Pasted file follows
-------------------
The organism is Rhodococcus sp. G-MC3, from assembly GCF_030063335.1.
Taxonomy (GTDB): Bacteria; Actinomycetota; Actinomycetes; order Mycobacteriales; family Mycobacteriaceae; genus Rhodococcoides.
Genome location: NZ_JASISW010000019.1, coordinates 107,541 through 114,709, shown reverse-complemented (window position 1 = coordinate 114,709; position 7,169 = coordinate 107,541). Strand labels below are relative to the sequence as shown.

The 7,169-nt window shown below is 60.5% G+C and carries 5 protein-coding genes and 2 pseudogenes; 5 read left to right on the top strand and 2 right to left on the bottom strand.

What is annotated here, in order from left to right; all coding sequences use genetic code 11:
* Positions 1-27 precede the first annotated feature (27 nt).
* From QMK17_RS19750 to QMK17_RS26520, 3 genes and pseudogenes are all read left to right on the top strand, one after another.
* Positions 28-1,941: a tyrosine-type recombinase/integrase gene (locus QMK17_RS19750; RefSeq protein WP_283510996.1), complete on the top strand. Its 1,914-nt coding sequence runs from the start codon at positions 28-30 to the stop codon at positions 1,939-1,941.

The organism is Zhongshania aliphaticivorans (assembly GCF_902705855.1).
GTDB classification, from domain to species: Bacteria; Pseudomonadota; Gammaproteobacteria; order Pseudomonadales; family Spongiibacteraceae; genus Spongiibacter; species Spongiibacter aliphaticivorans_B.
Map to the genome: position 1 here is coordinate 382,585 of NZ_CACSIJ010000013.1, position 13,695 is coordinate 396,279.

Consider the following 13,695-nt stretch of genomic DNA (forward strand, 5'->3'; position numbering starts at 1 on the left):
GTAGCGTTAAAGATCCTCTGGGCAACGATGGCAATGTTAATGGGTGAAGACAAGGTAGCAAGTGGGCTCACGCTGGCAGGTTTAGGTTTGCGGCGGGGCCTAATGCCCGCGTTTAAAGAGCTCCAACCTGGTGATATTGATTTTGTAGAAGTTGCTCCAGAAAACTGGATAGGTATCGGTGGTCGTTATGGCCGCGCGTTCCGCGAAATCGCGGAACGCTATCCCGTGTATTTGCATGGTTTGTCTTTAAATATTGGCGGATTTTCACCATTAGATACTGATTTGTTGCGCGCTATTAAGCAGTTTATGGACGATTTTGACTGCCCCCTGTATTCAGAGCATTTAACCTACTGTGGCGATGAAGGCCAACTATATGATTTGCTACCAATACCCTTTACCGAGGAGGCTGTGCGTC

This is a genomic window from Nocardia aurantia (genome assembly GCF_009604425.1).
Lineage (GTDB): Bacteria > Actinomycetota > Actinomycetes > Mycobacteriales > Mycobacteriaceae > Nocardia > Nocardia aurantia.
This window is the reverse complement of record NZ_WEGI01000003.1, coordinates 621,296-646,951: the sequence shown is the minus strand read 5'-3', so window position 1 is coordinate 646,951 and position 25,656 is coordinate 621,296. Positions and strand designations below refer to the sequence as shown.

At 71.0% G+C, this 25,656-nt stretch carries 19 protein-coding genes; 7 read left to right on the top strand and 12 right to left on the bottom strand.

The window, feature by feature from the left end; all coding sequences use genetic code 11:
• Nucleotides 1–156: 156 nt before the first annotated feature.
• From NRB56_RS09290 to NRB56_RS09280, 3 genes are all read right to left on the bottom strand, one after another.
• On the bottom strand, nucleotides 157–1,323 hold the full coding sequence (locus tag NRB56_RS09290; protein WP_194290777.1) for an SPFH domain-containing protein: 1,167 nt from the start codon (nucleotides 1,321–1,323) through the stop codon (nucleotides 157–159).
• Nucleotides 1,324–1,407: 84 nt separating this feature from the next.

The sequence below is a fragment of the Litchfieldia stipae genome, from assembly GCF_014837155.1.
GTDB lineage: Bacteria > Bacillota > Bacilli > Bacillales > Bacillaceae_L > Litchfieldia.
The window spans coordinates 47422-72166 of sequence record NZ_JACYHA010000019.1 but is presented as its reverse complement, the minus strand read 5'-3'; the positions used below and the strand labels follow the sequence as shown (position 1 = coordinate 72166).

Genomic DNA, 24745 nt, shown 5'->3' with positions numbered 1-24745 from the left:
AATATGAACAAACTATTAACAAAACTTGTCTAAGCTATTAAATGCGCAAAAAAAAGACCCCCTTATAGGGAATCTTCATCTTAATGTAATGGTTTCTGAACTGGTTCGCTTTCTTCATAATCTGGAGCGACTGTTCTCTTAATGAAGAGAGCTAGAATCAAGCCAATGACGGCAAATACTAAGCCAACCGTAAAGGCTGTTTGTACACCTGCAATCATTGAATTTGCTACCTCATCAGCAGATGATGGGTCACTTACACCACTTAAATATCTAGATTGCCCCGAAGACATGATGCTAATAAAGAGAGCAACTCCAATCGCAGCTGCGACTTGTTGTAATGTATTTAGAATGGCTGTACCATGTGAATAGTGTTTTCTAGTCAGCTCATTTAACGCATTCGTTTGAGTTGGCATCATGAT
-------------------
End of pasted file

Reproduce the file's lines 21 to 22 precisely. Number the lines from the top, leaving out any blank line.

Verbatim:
• On the bottom strand, nucleotides 157–1,323 hold the full coding sequence (locus tag NRB56_RS09290; protein WP_194290777.1) for an SPFH domain-containing protein: 1,167 nt from the start codon (nucleotides 1,321–1,323) through the stop codon (nucleotides 157–159).
• Nucleotides 1,324–1,407: 84 nt separating this feature from the next.